Privileging the Story (Or: Do I Trust Journalism?)

My friend Jack Newshama reporter for The Boston Globe, asked a good question on Facebook the other day:

Question for my non-journalist friends: why don’t you trust us? (“Us” being journalists in general. Because poll after poll shows that the overwhelming majority of you don’t.)

My answer turned out long enough for a blog post.

I trust journalists. That is, I trust most people, and I don’t see journalists as being very different from most people on average. I would trust a journalist to watch my laptop in a cafe while I used the bathroom or water my plants when I went on vacation.

Journalism isn’t a person. It is a product, produced by journalists. And as it is practiced, I only half-trust journalism.

On the trusting side, I think that most journalists are hardworking professionals who get almost all of their facts right most of the time. This means that most journalism gives me true information about the world.

On the distrusting side, I think that most journalism fails to tell me about the most “important” issues in the world (those that affect large numbers of people to a large extent), and instead asks me to pay attention to random issues that may or may not be important. And even when important issues are addressed, journalism tends to simplify the world, accidentally or intentionally hiding information that would help me better understand reality.


Privileging the Story

Qiaochu Yuan writes about the tendency of media outlets to “privilege the question”. They’ll be thoughtful and careful when they answer questions (more or less), but not especially thoughtful or careful in choosing the questions they want to answer.

Here are some political questions that seem to commonly get discussed in US media: should gay marriage be legal? Should Congress pass stricter gun control laws? Should immigration policy be tightened or relaxed?

These are all examples of what I’ll call privileged questions: questions that someone has unjustifiably brought to your attention […] The questions above are probably not the most important questions we could be answering right now, even in politics.

I’m a big fan of this concept, but not all privileged issues happen in the form of questions. So I’ll refer to the media’s behavior as “privileging the story”: Devoting enormous amounts of attention to stories that aren’t very “important” in the “has a large impact on many people” sense of the word.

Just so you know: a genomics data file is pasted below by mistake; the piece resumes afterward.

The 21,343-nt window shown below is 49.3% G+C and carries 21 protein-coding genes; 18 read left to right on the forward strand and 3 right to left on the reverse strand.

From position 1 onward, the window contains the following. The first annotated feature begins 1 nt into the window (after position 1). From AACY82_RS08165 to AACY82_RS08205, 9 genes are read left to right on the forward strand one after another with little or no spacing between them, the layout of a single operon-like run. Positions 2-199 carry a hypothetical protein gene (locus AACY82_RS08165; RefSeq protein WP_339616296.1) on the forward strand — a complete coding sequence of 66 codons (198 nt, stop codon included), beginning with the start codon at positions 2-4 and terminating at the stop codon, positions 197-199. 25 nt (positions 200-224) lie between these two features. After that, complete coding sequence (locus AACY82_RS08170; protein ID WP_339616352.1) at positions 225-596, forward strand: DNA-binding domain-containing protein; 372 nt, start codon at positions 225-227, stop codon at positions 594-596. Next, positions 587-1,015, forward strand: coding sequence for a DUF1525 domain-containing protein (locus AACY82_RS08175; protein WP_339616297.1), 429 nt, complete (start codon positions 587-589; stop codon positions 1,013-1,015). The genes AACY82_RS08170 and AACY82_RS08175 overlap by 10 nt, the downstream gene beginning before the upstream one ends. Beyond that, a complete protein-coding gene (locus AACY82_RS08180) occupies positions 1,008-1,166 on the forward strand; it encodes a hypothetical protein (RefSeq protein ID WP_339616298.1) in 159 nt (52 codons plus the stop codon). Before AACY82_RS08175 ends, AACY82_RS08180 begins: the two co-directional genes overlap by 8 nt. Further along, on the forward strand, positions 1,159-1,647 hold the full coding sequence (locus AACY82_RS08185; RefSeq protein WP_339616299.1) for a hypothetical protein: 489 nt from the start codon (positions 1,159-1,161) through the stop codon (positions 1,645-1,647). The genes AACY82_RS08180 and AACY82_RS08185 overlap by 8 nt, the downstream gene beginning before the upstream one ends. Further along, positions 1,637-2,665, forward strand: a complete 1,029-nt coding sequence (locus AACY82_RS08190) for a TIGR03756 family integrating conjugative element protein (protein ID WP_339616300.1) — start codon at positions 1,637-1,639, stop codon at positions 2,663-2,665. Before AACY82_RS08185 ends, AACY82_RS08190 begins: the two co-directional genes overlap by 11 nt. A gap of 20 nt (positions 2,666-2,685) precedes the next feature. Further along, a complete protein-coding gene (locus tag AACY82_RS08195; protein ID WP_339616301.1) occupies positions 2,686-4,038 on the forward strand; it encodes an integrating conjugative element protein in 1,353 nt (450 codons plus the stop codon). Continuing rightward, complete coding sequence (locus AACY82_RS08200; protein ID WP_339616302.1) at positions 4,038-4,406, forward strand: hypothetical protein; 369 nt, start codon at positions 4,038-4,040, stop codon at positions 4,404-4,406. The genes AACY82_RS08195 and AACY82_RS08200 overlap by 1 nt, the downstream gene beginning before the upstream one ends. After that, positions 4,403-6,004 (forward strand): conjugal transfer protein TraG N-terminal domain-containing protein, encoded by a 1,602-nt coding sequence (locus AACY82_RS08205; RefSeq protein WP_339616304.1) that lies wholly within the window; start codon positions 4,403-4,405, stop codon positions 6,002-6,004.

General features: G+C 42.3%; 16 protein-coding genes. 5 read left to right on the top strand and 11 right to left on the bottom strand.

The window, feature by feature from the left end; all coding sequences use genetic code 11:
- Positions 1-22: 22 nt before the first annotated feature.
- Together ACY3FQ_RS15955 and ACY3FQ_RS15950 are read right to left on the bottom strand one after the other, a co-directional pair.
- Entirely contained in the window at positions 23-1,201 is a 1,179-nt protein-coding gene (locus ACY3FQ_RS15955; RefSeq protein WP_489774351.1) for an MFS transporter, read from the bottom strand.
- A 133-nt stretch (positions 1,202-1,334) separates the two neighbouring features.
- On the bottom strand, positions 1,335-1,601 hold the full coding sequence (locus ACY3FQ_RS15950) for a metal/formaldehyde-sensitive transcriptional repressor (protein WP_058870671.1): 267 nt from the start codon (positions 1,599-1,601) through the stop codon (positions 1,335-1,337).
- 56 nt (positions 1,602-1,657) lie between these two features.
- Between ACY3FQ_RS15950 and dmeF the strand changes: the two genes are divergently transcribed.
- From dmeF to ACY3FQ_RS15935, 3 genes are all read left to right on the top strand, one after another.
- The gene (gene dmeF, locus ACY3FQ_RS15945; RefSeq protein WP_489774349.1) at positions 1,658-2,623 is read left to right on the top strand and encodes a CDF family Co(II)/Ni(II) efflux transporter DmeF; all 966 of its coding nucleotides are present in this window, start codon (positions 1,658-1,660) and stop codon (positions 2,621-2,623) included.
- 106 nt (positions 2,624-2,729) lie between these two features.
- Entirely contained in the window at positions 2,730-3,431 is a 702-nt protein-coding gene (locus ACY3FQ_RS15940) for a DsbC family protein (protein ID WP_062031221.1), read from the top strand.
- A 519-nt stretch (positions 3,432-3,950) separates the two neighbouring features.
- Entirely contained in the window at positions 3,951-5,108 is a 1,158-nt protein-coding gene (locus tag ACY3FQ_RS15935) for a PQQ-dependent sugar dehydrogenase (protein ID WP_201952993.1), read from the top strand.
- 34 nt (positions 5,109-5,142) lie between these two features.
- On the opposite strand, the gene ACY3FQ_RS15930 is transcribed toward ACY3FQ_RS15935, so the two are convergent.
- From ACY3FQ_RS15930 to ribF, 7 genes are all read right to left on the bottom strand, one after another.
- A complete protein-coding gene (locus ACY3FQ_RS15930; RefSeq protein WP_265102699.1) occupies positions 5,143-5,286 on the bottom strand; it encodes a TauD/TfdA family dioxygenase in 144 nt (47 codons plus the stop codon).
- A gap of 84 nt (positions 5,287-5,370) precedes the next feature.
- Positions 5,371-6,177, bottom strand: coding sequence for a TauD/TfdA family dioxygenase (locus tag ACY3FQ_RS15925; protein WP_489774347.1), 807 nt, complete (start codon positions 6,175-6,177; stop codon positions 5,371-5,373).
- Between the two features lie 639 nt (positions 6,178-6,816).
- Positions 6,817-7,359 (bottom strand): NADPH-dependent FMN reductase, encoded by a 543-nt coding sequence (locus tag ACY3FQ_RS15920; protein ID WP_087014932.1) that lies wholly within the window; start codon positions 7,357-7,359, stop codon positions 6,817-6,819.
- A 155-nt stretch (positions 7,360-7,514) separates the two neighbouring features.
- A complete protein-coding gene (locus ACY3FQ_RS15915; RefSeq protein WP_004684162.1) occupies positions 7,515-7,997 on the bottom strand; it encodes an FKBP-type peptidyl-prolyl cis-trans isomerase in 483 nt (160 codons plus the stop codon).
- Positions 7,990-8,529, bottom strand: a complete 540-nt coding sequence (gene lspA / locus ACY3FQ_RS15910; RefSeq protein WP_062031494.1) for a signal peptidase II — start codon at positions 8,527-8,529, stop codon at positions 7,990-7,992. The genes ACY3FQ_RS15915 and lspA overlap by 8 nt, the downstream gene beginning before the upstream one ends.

Why does this happen?


1) The Pile-On Effect

It seems as thought much published journalism (including essays published in “journalistic” outlets like The Atlantic or The Wall Street Journal) is written in response to other journalism. One outlet will publish a controversial take on a recent event, and a dozen other outlets will publish “response pieces”. Before long, that event — however unimportant, in the grand scheme of things — has become a privileged story.

What’s more, once a privileged story takes root in the American consciousness, any other event that relates to the story is more likely to catch on with the media.

For example, enough Ebola stories have been printed in every major publication that the publications know people will read about Ebola. So lots of Ebola stories get printed instead of stories about new issues that wouldn’t necessarily catch on. (Not that Ebola isn’t important — I just picked a story that was in the news a lot this year.)


2) Important Things Are Boring

It’s a cliche that people would rather read about simple, flashy, unimportant issues than complicated, boring, important issues. This is only half-true: Many popular issues are very important and affect a lot of people. Just looking at the front page of The Atlantic, I see stories about gay rights, race relations, national elections, and the Greek economic crisis.

It’s easy to see why these issues get covered: They’re all interesting to certain large groups of people (though I don’t know which people read about Greece). They involve love, violence, and ideological battles where most Americans have already picked a side.